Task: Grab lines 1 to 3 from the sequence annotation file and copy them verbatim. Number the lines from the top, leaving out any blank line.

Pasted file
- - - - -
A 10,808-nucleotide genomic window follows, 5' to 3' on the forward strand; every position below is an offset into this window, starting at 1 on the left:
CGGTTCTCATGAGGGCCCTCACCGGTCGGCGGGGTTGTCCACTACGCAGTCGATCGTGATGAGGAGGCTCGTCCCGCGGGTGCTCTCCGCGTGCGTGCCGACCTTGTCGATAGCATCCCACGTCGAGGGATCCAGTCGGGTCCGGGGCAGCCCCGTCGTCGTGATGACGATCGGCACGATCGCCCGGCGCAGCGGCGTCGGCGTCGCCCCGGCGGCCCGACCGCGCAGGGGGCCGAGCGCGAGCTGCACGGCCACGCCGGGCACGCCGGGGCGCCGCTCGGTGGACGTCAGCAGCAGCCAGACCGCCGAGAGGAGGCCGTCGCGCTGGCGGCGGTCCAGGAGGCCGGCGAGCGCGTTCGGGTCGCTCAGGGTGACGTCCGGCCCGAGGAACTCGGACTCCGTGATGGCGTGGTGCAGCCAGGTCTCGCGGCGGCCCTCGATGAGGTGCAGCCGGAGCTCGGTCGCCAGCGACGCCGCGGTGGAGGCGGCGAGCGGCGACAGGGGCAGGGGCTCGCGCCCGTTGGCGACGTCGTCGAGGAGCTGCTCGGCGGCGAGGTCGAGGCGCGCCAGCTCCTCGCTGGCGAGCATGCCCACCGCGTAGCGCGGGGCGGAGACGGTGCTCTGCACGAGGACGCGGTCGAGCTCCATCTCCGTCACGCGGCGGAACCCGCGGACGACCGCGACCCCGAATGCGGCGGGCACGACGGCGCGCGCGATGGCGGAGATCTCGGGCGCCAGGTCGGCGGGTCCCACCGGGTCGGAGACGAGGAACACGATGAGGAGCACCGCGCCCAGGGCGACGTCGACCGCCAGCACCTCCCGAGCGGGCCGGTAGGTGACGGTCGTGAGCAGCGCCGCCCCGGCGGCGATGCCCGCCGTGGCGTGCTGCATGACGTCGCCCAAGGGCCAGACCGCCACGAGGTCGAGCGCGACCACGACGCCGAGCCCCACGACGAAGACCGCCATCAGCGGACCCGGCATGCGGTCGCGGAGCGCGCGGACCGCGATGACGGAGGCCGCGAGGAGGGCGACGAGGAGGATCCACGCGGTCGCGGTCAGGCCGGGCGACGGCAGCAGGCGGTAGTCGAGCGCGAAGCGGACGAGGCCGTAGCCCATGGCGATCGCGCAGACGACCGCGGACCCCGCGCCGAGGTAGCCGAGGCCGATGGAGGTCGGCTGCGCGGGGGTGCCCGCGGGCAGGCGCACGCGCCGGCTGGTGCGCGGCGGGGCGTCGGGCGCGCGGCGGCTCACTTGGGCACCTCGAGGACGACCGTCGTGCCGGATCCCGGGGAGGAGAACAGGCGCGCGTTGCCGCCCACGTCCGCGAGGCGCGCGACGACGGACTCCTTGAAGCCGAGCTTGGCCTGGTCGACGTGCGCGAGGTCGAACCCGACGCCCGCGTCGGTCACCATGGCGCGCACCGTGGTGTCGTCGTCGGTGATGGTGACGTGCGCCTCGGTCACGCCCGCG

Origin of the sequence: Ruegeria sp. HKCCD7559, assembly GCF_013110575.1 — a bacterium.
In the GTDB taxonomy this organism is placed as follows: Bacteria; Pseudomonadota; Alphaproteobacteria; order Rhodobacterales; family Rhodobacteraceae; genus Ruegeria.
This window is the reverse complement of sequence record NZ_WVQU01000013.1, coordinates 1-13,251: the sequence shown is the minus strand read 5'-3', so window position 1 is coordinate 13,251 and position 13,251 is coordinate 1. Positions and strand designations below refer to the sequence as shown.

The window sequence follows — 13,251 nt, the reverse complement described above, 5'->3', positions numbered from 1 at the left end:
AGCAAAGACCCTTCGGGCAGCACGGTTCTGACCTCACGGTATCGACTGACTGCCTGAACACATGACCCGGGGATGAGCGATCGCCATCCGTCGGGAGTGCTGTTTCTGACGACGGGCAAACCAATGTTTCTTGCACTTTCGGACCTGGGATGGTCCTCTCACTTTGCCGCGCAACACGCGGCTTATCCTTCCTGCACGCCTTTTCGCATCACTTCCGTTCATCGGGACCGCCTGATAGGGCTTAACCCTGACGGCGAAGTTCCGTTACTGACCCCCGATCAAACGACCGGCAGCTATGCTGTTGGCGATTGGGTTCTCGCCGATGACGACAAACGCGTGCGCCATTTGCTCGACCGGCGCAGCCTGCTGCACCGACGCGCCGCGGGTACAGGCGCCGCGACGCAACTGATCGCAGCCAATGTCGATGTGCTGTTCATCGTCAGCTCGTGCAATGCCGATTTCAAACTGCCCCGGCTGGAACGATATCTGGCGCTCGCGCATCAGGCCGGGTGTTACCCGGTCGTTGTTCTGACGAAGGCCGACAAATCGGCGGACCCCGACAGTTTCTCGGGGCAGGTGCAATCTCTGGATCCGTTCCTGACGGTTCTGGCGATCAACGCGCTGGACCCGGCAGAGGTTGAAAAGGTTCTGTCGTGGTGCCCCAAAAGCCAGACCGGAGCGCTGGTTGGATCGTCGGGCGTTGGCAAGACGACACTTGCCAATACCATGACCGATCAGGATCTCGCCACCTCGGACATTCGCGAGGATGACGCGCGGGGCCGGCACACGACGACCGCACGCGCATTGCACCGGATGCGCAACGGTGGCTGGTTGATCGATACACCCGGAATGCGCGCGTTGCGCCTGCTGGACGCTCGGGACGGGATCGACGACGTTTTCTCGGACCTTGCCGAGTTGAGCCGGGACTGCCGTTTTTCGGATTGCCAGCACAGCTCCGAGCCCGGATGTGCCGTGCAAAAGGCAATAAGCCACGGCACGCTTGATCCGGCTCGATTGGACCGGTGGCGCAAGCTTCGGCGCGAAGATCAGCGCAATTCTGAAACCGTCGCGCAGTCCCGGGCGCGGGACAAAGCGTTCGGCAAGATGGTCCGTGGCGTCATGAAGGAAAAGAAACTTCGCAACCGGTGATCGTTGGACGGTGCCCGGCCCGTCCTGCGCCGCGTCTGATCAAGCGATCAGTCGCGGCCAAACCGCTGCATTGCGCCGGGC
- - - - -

A 10,808-nucleotide genomic window follows, 5' to 3' on the forward strand; every position below is an offset into this window, starting at 1 on the left:
CGGTTCTCATGAGGGCCCTCACCGGTCGGCGGGGTTGTCCACTACGCAGTCGATCGTGATGAGGAGGCTCGTCCCGCGGGTGCTCTCCGCGTGCGTGCCGACCTTGTCGATAGCATCCCACGTCGAGGGATCCAGTCGGGTCCGGGGCAGCCCCGTCGTCGTGATGACGATCGGCACGATCGCCCGGCGCAGCGGCGTCGGCGTCGCCCCGGCGGCCCGACCGCGCAGGGGGCCGAGCGCGAGCTGCACGGCCACGCCGGGCACGCCGGGGCGCCGCTCGGTGGACGTCAGCAGCAGCCAGACCGCCGAGAGGAGGCCGTCGCGCTGGCGGCGGTCCAGGAGGCCGGCGAGCGCGTTCGGGTCGCTCAGGGTGACGTCCGGCCCGAGGAACTCGGACTCCGTGATGGCGTGGTGCAGCCAGGTCTCGCGGCGGCCCTCGATGAGGTGCAGCCGGAGCTCGGTCGCCAGCGACGCCGCGGTGGAGGCGGCGAGCGGCGACAGGGGCAGGGGCTCGCGCCCGTTGGCGACGTCGTCGAGGAGCTGCTCGGCGGCGAGGTCGAGGCGCGCCAGCTCCTCGCTGGCGAGCATGCCCACCGCGTAGCGCGGGGCGGAGACGGTGCTCTGCACGAGGACGCGGTCGAGCTCCATCTCCGTCACGCGGCGGAACCCGCGGACGACCGCGACCCCGAATGCGGCGGGCACGACGGCGCGCGCGATGGCGGAGATCTCGGGCGCCAGGTCGGCGGGTCCCACCGGGTCGGAGACGAGGAACACGATGAGGAGCACCGCGCCCAGGGCGACGTCGACCGCCAGCACCTCCCGAGCGGGCCGGTAGGTGACGGTCGTGAGCAGCGCCGCCCCGGCGGCGATGCCCGCCGTGGCGTGCTGCATGACGTCGCCCAAGGGCCAGACCGCCACGAGGTCGAGCGCGACCACGACGCCGAGCCCCACGACGAAGACCGCCATCAGCGGACCCGGCATGCGGTCGCGGAGCGCGCGGACCGCGATGACGGAGGCCGCGAGGAGGGCGACGAGGAGGATCCACGCGGTCGCGGTCAGGCCGGGCGACGGCAGCAGGCGGTAGTCGAGCGCGAAGCGGACGAGGCCGTAGCCCATGGCGATCGCGCAGACGACCGCGGACCCCGCGCCGAGGTAGCCGAGGCCGATGGAGGTCGGCTGCGCGGGGGTGCCCGCGGGCAGGCGCACGCGCCGGCTGGTGCGCGGCGGGGCGTCGGGCGCGCGGCGGCTCACTTGGGCACCTCGAGGACGACCGTCGTGCCGGATCCCGGGGAGGAGAACAGGCGCGCGTTGCCGCCCACGTCCGCGAGGCGCGCGACGACGGACTCCTTGAAGCCGAGCTTGGCCTGGTCGACGTGCGCGAGGTCGAACCCGACGCCCGCGTCGGTCACCATGGCGCGCACCGTGGTGTCGTCGTCGGTGATGGTGACGTGCGCCTCGGTCACGCCCGCG

Origin of the sequence: Ruegeria sp. HKCCD7559, assembly GCF_013110575.1 — a bacterium.